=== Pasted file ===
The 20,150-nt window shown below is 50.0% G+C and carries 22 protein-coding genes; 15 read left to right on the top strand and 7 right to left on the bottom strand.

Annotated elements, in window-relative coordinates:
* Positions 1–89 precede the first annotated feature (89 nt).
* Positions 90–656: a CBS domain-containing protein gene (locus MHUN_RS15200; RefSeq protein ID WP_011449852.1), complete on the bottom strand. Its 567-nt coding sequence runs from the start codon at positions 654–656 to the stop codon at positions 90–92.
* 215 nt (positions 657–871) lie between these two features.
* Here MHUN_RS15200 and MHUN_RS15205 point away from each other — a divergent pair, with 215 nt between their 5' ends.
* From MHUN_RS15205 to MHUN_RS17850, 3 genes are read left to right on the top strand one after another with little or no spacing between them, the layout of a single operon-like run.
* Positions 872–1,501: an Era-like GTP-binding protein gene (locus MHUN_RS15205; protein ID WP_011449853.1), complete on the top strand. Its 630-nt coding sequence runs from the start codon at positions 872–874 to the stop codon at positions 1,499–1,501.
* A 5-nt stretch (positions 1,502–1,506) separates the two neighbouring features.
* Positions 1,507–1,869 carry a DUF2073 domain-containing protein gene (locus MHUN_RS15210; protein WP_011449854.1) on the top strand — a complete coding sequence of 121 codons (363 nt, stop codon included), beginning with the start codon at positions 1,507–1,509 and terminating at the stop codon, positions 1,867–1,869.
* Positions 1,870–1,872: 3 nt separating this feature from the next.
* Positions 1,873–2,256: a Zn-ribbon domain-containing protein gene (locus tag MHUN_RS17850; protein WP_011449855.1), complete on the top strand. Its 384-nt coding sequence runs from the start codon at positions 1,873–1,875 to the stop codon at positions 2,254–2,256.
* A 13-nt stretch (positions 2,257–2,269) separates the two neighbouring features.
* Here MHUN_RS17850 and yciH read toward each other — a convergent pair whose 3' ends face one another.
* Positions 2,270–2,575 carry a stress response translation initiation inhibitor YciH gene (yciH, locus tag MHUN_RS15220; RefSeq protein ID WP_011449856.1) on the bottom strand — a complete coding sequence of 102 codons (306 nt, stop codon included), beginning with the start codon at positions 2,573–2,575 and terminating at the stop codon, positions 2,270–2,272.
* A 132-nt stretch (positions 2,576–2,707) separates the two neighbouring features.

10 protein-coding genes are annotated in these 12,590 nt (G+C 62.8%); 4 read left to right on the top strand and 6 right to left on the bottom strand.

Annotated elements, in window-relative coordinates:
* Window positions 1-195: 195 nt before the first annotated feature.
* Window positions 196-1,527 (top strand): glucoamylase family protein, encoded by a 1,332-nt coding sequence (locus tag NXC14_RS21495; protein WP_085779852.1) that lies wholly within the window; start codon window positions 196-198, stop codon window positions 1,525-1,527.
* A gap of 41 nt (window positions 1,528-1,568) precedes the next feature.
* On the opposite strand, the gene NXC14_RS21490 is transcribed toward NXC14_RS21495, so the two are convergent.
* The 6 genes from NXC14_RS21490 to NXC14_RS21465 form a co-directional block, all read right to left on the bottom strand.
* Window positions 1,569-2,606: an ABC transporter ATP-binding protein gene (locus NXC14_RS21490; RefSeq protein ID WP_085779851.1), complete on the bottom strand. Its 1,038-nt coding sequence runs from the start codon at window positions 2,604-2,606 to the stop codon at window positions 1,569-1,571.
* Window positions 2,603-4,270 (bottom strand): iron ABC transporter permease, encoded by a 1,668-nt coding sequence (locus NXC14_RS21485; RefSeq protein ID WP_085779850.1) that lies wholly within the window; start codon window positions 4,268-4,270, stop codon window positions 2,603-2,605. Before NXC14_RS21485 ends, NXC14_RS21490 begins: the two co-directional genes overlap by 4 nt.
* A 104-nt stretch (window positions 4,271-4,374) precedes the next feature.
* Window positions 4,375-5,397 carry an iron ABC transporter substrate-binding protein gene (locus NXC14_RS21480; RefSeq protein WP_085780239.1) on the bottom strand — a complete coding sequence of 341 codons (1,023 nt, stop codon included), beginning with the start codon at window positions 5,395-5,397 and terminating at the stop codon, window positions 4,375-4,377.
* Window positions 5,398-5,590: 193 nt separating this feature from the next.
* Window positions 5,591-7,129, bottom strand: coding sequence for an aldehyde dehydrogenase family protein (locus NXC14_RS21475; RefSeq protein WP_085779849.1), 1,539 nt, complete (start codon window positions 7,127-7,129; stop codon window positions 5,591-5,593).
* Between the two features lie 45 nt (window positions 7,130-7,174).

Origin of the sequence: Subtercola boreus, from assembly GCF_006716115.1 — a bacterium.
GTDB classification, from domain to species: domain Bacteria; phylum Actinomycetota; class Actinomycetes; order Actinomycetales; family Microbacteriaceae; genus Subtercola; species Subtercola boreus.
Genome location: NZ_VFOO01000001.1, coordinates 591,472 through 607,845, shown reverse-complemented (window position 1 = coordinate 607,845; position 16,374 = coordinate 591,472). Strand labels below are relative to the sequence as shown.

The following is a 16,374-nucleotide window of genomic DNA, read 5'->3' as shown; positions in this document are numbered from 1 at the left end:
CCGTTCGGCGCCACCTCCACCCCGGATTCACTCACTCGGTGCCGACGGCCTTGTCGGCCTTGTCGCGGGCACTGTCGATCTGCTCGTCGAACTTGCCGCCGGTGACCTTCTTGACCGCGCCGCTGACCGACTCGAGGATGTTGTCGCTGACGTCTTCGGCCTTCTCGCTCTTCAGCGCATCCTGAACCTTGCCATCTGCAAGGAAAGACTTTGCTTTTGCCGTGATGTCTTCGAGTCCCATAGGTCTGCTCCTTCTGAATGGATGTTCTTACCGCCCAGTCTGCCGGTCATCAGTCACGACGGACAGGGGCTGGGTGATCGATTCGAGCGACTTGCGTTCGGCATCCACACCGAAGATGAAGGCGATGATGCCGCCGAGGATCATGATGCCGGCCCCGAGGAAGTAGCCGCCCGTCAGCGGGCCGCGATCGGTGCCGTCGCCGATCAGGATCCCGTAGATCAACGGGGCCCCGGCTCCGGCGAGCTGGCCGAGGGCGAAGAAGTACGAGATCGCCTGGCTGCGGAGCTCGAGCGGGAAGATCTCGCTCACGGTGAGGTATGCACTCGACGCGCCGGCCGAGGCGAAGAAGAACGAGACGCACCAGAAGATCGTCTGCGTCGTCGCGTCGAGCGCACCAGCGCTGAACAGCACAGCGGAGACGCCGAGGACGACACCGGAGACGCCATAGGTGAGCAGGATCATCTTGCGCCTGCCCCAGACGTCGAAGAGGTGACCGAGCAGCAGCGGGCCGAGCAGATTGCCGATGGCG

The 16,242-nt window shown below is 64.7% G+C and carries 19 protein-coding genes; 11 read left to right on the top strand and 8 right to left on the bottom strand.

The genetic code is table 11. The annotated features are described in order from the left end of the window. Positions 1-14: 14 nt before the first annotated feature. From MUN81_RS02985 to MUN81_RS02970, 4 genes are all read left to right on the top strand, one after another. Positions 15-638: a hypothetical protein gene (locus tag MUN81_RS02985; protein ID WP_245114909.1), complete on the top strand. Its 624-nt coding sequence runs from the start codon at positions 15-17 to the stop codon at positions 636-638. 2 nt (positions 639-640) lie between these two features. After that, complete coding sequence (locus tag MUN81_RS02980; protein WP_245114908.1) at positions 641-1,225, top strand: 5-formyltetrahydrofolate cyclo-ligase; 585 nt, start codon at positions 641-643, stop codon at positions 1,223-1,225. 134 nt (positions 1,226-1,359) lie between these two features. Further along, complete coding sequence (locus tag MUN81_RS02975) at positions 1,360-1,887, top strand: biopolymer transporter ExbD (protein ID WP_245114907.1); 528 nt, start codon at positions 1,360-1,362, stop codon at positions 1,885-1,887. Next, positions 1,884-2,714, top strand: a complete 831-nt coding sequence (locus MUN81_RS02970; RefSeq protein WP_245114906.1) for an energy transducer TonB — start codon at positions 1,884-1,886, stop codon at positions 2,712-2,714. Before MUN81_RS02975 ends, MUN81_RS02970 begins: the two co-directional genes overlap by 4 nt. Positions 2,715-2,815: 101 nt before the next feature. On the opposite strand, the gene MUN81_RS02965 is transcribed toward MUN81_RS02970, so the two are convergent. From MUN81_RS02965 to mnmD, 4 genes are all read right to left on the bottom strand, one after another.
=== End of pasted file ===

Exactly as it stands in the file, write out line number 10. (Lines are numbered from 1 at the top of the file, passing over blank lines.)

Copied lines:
* Positions 1,507–1,869 carry a DUF2073 domain-containing protein gene (locus MHUN_RS15210; protein WP_011449854.1) on the top strand — a complete coding sequence of 121 codons (363 nt, stop codon included), beginning with the start codon at positions 1,507–1,509 and terminating at the stop codon, positions 1,867–1,869.